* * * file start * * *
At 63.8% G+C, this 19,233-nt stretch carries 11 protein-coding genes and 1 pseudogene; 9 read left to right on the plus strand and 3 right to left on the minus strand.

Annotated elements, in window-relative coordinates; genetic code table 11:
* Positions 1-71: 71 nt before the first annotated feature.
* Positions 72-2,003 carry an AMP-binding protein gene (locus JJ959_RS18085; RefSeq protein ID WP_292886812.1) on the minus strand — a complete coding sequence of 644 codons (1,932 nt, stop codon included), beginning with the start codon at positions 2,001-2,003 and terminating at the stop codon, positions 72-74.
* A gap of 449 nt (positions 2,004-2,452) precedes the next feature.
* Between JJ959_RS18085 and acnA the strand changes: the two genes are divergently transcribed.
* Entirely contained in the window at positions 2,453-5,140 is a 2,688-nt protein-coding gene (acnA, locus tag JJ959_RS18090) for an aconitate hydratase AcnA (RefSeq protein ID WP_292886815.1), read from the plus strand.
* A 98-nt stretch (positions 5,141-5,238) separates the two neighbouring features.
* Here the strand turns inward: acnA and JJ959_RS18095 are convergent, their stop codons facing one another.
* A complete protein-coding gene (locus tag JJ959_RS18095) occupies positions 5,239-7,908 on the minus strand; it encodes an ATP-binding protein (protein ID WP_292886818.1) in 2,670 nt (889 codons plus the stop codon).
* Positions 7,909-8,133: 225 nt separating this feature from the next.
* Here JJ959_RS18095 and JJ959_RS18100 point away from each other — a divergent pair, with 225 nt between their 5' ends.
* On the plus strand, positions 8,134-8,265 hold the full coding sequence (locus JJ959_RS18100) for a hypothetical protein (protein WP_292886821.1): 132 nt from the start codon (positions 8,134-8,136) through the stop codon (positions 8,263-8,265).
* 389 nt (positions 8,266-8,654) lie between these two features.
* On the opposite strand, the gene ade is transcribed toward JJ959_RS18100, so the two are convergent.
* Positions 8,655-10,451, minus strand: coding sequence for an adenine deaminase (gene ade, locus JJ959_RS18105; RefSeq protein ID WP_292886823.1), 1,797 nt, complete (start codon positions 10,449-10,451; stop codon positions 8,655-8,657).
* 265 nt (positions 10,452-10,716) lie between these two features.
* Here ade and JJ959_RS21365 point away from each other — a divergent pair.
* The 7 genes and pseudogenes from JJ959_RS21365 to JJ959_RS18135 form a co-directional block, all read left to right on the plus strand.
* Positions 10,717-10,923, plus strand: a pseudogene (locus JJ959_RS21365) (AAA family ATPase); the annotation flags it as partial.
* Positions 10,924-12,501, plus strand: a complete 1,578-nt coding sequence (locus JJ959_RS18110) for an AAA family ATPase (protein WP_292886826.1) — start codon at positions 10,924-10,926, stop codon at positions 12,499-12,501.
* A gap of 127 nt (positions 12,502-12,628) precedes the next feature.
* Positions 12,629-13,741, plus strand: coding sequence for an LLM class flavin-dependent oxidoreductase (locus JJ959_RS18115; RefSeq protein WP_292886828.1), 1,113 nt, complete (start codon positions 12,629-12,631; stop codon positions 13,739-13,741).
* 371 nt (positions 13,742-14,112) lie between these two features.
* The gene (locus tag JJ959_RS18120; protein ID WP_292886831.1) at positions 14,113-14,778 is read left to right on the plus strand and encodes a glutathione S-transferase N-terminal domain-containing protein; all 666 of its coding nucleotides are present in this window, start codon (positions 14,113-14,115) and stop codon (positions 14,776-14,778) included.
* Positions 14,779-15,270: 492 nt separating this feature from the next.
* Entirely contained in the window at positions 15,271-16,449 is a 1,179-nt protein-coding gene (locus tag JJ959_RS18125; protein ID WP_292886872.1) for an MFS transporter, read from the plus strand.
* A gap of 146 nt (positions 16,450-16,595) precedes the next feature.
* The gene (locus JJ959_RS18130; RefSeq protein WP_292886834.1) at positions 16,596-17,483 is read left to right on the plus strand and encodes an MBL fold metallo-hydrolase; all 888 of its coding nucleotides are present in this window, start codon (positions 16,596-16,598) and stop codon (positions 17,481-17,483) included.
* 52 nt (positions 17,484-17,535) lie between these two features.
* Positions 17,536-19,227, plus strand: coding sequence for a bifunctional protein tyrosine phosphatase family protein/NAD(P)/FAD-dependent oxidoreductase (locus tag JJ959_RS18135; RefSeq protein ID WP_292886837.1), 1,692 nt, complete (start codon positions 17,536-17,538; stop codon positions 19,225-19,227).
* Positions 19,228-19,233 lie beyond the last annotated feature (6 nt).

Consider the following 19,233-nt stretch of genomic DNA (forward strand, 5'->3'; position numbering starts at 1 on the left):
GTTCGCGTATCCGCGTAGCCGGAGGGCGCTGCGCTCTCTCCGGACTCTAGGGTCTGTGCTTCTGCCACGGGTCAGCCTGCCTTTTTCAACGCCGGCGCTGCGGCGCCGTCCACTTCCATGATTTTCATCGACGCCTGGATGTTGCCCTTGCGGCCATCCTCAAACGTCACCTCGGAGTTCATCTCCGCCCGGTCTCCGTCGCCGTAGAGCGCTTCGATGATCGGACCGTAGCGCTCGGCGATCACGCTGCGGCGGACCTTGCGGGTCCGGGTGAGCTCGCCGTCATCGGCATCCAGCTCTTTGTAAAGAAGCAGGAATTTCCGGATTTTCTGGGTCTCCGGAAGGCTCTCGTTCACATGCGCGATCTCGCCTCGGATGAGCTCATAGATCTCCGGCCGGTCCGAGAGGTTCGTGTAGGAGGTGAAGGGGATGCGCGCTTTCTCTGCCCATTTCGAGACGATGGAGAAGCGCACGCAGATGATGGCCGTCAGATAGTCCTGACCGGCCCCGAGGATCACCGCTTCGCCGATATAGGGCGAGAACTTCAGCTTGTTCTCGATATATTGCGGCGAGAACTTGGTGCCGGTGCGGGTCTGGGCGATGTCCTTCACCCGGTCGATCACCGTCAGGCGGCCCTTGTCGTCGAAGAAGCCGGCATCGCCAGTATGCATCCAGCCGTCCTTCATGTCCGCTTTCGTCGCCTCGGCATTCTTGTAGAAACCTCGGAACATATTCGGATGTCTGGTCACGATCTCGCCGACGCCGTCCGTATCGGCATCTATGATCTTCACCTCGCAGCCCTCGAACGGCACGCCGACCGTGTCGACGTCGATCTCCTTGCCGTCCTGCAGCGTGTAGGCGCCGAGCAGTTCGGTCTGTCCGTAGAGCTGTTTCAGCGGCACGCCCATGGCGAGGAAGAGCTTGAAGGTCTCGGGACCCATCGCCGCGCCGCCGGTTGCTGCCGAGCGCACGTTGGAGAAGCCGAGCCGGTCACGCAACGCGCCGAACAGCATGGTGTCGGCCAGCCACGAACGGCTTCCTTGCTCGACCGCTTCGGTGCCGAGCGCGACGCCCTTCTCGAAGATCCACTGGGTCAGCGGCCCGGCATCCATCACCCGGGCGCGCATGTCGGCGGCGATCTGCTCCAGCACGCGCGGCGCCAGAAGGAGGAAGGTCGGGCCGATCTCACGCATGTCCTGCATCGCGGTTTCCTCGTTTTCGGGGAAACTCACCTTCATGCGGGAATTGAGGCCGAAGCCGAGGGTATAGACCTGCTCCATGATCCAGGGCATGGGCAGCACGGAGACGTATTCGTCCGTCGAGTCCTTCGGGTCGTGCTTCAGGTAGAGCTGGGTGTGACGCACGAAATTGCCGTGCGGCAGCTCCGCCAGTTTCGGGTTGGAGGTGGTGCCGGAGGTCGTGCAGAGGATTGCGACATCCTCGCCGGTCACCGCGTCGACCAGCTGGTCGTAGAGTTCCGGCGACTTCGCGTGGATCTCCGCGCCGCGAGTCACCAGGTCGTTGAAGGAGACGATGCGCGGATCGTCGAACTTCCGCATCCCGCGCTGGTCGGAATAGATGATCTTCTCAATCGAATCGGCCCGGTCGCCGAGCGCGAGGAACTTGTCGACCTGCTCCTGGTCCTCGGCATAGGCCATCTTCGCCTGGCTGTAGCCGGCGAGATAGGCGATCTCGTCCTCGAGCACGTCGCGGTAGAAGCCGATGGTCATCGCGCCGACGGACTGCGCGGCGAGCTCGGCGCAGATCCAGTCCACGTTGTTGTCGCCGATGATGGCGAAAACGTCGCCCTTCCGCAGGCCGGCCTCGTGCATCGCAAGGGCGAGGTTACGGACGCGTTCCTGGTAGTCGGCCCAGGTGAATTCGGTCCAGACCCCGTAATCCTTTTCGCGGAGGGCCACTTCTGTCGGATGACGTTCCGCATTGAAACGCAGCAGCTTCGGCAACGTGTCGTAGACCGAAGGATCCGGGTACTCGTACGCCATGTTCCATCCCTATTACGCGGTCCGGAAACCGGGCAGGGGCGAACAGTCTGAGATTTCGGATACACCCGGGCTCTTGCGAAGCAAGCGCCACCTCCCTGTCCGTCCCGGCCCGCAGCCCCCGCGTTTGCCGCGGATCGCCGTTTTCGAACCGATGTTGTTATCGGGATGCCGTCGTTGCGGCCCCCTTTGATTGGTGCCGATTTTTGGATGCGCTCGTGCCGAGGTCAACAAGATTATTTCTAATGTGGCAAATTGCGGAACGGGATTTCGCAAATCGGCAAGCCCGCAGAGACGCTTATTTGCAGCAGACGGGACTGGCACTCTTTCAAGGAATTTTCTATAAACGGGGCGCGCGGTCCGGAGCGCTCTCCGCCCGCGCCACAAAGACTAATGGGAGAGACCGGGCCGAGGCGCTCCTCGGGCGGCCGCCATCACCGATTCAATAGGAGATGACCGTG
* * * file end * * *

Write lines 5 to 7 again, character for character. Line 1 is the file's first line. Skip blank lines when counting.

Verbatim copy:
* A gap of 449 nt (positions 2,004-2,452) precedes the next feature.
* Between JJ959_RS18085 and acnA the strand changes: the two genes are divergently transcribed.
* Entirely contained in the window at positions 2,453-5,140 is a 2,688-nt protein-coding gene (acnA, locus tag JJ959_RS18090) for an aconitate hydratase AcnA (RefSeq protein ID WP_292886815.1), read from the plus strand.